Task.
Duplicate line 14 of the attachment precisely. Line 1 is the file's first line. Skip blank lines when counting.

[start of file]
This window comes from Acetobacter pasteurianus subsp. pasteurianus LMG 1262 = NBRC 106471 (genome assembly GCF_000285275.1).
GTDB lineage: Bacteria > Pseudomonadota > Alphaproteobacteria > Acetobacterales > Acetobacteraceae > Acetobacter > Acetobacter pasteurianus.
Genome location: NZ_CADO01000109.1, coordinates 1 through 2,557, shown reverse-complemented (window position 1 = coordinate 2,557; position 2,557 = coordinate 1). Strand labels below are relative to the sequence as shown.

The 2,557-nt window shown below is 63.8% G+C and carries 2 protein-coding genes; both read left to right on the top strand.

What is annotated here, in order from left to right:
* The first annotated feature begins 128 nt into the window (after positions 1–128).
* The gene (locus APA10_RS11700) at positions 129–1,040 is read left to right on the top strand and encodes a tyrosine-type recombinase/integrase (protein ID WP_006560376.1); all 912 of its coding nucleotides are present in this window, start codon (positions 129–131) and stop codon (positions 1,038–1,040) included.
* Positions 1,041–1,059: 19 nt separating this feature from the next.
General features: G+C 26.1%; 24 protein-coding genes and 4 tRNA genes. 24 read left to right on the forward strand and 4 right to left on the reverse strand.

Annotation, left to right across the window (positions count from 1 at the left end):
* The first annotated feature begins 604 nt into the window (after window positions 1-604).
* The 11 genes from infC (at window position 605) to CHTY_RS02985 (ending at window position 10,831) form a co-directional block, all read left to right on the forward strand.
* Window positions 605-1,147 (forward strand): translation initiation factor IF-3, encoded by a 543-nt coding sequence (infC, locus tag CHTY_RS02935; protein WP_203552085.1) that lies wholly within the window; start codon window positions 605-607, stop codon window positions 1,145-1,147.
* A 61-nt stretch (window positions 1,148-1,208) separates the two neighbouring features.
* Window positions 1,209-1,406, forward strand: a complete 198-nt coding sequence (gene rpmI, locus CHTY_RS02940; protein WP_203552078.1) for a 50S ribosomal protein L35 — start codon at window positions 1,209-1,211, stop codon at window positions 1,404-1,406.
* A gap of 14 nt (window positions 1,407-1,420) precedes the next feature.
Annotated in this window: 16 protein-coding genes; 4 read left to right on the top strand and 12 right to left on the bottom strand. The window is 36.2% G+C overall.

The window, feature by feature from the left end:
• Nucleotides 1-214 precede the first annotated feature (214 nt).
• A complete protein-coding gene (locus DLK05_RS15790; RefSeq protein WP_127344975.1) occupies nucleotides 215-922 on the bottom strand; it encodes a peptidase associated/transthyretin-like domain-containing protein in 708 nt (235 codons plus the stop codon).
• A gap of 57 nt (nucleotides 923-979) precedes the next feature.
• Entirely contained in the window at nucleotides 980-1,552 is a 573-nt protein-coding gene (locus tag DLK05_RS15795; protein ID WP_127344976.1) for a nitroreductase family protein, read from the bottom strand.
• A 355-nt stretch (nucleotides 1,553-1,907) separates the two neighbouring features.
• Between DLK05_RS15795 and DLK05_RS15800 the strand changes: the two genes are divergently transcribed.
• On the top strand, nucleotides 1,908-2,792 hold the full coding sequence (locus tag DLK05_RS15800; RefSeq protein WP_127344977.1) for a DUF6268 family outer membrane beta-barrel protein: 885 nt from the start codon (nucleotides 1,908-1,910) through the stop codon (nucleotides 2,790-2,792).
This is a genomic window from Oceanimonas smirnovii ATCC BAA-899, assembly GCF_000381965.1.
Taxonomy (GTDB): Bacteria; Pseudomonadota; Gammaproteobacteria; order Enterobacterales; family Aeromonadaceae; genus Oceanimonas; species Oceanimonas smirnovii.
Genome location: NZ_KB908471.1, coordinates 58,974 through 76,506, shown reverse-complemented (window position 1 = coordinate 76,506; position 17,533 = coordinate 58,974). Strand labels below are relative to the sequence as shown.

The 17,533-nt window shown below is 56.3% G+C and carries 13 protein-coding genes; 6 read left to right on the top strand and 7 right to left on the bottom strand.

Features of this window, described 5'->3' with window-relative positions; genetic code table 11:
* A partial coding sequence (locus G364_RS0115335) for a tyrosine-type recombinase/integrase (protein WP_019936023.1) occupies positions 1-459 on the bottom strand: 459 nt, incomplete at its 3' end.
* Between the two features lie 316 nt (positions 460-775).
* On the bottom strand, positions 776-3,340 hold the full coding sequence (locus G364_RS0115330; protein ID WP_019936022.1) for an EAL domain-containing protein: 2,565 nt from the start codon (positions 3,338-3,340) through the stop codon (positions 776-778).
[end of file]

* A 61-nt stretch (window positions 1,148-1,208) separates the two neighbouring features.